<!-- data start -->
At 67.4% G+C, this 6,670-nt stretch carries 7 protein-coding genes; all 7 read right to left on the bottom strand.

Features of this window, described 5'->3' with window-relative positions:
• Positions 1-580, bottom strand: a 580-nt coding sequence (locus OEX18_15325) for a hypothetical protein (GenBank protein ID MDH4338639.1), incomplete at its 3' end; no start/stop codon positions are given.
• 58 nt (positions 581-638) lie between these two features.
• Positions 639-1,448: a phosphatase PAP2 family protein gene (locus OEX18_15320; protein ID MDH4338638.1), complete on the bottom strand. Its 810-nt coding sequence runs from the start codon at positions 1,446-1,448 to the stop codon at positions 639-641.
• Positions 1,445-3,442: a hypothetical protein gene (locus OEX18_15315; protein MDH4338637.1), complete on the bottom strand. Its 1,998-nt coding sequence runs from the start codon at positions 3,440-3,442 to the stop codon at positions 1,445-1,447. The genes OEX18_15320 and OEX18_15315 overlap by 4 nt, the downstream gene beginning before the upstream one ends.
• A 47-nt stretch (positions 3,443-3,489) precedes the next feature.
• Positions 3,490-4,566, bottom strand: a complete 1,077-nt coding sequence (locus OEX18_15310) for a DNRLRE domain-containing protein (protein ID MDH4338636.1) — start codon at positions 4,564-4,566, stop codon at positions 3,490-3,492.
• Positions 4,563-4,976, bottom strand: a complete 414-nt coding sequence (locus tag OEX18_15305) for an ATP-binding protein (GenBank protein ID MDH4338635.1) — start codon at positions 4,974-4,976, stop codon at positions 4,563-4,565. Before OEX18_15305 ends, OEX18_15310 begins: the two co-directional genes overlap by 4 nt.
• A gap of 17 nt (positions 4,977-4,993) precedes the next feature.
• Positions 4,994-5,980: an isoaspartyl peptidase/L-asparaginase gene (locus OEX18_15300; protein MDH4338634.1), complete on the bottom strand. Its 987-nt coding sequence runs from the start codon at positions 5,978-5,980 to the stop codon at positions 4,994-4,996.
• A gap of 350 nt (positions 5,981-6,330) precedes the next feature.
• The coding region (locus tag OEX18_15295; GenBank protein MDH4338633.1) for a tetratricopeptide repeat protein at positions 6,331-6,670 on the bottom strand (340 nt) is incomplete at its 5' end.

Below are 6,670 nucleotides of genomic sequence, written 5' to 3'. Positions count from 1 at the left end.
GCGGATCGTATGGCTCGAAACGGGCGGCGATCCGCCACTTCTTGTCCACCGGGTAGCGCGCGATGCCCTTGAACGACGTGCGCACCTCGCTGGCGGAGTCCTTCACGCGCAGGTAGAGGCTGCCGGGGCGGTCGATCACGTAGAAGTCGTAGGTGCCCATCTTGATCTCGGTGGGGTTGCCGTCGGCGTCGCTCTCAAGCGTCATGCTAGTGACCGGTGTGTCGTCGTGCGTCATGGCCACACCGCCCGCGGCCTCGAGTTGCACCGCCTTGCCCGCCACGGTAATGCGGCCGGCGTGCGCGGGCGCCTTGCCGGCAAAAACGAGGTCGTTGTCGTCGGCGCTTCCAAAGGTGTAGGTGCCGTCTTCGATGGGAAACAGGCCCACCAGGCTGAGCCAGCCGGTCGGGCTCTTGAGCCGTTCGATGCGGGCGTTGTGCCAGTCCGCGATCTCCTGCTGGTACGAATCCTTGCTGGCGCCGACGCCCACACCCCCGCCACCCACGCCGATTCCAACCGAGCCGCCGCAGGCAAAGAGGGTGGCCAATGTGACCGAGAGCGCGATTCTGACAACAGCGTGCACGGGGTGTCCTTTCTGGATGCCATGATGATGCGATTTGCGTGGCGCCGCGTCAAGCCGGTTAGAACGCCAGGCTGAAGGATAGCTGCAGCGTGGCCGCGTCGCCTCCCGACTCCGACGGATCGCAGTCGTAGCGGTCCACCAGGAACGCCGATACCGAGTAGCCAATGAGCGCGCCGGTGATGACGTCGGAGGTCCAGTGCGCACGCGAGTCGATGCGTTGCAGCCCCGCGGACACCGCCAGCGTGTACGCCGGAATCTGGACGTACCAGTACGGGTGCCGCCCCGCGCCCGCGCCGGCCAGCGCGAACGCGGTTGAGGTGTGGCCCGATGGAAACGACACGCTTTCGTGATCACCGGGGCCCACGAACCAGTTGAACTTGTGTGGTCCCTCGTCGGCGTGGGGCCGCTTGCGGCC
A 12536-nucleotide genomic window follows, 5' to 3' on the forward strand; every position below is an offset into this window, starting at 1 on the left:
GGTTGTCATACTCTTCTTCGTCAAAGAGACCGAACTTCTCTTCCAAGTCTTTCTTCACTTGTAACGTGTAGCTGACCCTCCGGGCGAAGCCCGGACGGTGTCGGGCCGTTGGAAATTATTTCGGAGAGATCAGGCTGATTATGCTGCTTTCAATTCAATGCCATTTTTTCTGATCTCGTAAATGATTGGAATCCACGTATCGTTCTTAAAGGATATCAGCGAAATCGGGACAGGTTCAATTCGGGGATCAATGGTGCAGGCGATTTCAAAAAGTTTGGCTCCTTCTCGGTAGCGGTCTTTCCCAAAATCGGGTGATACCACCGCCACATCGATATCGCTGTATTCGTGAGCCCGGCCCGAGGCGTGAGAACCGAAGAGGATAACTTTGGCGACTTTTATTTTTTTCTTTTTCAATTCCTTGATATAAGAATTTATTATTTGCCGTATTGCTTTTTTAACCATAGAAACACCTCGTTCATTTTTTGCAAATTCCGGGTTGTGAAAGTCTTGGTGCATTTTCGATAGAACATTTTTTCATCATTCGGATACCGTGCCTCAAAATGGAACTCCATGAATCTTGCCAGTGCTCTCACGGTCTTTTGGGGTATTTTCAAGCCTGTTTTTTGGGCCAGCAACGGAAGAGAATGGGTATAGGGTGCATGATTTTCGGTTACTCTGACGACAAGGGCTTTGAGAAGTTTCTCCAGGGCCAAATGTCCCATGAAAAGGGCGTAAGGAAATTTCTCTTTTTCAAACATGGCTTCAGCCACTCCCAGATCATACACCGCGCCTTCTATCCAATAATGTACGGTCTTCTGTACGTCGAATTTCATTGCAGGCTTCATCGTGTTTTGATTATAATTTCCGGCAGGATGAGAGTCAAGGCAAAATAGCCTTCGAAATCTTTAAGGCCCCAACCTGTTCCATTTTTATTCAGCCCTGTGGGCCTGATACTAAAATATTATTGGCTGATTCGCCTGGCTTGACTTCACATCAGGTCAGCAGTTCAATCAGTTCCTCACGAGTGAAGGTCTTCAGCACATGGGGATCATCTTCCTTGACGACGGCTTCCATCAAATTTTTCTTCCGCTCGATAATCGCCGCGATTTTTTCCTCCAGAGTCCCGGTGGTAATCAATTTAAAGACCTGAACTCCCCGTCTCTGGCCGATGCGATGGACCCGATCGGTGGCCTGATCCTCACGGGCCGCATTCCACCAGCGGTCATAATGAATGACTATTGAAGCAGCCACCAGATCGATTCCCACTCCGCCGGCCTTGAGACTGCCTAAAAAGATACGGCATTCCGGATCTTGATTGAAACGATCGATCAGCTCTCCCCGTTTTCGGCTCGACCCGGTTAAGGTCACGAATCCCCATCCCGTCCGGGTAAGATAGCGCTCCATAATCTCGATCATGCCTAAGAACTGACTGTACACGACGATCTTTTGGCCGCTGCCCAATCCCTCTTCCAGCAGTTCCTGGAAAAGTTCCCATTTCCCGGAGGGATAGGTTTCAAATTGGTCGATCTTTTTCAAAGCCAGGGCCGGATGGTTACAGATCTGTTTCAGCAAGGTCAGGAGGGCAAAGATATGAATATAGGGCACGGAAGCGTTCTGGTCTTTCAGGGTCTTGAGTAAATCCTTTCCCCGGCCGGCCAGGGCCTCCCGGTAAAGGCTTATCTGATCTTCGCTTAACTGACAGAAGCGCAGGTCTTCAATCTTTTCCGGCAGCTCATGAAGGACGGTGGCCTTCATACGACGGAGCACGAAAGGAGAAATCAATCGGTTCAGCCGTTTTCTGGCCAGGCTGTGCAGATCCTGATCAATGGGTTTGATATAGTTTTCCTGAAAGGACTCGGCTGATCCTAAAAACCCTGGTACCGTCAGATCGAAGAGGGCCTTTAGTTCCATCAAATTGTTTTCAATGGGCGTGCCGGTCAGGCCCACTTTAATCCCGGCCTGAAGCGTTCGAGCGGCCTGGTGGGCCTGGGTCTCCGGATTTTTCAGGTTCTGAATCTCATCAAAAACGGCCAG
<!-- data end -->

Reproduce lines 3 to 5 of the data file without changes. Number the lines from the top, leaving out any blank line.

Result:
• Positions 1-580, bottom strand: a 580-nt coding sequence (locus OEX18_15325) for a hypothetical protein (GenBank protein ID MDH4338639.1), incomplete at its 3' end; no start/stop codon positions are given.
• 58 nt (positions 581-638) lie between these two features.
• Positions 639-1,448: a phosphatase PAP2 family protein gene (locus OEX18_15320; protein ID MDH4338638.1), complete on the bottom strand. Its 810-nt coding sequence runs from the start codon at positions 1,446-1,448 to the stop codon at positions 639-641.